A coalition of federal and private partners has slashed AIDS rates among disadvantaged people by customising care for local conditions. Via a dozen community groups, the coalition provided services as diverse as telemedicine for rural Alabama, where people struggle to reach doctors, and special support for former prisoners also suffering from addiction and homelessnes
Results & Impact
Access to Care saved up to $8.84 in future HIV-related medical care for every dollar spent, and surpassed national viral suppression rates by 27%. It also helped 5,181 low-income and marginalised people without regular access to care receive HIV/AIDS treatment
The Social Innovation Fund, AIDS United, Johns Hopkins University, 14 private funders, 12 community organisations
The project used 12 different community organisations to tailor AIDS care to specific local conditions, ranging from telemedicine in rural Alabama to special support for former prisoners who also have complicating problems like alcoholism. Federal funds were matched by 14 private and philanthropic backers
Low-income people, patients
Cost & Value
The initiative raised $28 million over six years through matchfunding
The biggest challenge for grantees was meeting the data requirements set by Johns Hopkins and the Social Innovation Fund. While some struggled to meet data collection expectations in the first few years of the program, the organisations reported that building an increased capacity for data ultimately helped them improve their programs
A partnership to treat people with HIV/AIDS has exceeded national virus suppression rates and slashed costs by tailoring care to 12 marginalised communities.
The initiative raised $28 million in federal and private funds through matchfunding, with which it connected 5,181 low-income people who lacked regular access to HIV/AIDS treatment to direct service organisations across the US. Programs varied from a telemedicine scheme for impoverished people in rural Alabama to a service connecting at-risk former prisoners with care.
“We used a community-specific approach because each community has strengths and challenges unique to it. Health care delivery is a local problem, and the solutions are, too,” said Erin Nortrup, Director of Program Operations at AIDS United.
AIDS United, a national non-profit aimed at ending the HIV/AIDS epidemic, partnered with the Social Innovation Fund, which provides community-based non-profits with federal funding. They worked with Johns Hopkins University, 14 private funders and 12 grantee organisations from 2010 to 2016.
The Social Innovation Fund financed Access to Care on the condition that AIDS United match funding with private fundraising. All grantee organisations were also required to raise the same amount of funding they received from Access to Care with local fundraising efforts.
“By matching contributions from federal government with 14 private national funders and then again at the local level, we leveraged funding that we’d never get from a sole source. The scale and scope afforded by this unique funder mix allowed us to improve the health of over 5,100 people and generate statistically significant results that will guide the field in the future,” said Nortrup.
The 12 grantees organisations delivered patients services, for which AIDS United provided technical assistance and program support. John Hopkins’ Bloomberg School of Public Health was chosen by the Social Innovation Fund to evaluate the project outcomes, cost and the community impact.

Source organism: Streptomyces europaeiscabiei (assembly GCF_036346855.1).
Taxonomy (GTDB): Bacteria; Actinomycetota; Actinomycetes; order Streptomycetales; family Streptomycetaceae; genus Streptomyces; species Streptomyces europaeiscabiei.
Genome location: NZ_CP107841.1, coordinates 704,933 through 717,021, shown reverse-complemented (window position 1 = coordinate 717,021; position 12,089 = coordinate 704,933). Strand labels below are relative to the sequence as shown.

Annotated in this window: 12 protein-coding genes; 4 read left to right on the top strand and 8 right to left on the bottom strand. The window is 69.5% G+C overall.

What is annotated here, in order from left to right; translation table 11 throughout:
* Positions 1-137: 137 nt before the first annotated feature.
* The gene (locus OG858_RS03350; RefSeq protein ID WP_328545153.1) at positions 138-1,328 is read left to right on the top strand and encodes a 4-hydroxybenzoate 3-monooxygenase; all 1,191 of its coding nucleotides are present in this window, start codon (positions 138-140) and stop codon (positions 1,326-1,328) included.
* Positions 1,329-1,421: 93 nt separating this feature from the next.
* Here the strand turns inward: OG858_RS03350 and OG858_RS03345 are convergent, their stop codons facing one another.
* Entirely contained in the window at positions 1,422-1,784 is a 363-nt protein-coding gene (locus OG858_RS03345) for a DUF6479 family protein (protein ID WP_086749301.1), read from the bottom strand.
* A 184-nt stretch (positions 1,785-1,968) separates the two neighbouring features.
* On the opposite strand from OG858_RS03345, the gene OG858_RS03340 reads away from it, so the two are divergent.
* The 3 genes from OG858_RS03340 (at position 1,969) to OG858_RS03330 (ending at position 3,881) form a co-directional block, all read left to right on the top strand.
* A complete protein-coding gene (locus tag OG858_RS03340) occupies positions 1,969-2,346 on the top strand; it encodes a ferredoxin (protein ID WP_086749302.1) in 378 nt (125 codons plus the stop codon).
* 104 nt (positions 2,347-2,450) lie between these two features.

Medical AIDS Outreach of Alabama (MAO), for example, used telemedicine to extend care to people living with HIV in rural Alabama who had trouble getting to doctors, pharmacy consultations and mental health counselling. With remote access to care, 94% of program participants continued their HIV treatment. MAO has expanded its telemedicine network from one clinic in one location to 10 clinics in two locations.
In Philadelphia, ActionAIDS helped at-risk prisoners with AIDS/HIV transition back into society while continuing treatment. They focused on people struggling with mental health problems, drug or alcohol dependency and homelessness, who were considered more likely to give up on care. The program retained 84% of patients in HIV care services.
Access to Care initiatives saved up to $8.84 in future HIV-related medical care for every dollar spent, and surpassed national viral suppression rates – a low level of HIV in the body – by 27%. Viral suppression is the goal of HIV treatment, and is instrumental in protecting the patient’s health and reducing the risk of transmission.
The biggest challenge for grantee organisations was meeting the data requirements set by Johns Hopkins and the Social Innovation Fund. Increasing their internal capacity for data collection was difficult during the first years of the initiative – but ultimately proved beneficial to the organisations, said Nortrup: “Many [said] that this growth and strengthening of their capacity to collect data and evaluate their programs has been vital in their ability to improve programs and apply for additional funding.”
According to the most recent Centre for Disease Control data (2011), only 30% of the 1.2 million Americans living with HIV had achieved viral suppression – meaning that just 3 out of every 10 people living with the virus have it under control. The US National HIV/AIDS Strategy emphasises the necessity of public-private partnerships to end the HIV epidemic.
In the world of AIDS treatment and research, “the cascade of care” refers to the many steps a person must take between diagnosis and viral suppression. Keeping people moving along the “cascade”, a complex and daunting task for patients, is a constant challenge for organisations involved in AIDS care.
(Picture credit: Pixabay/DarkoStojanovic)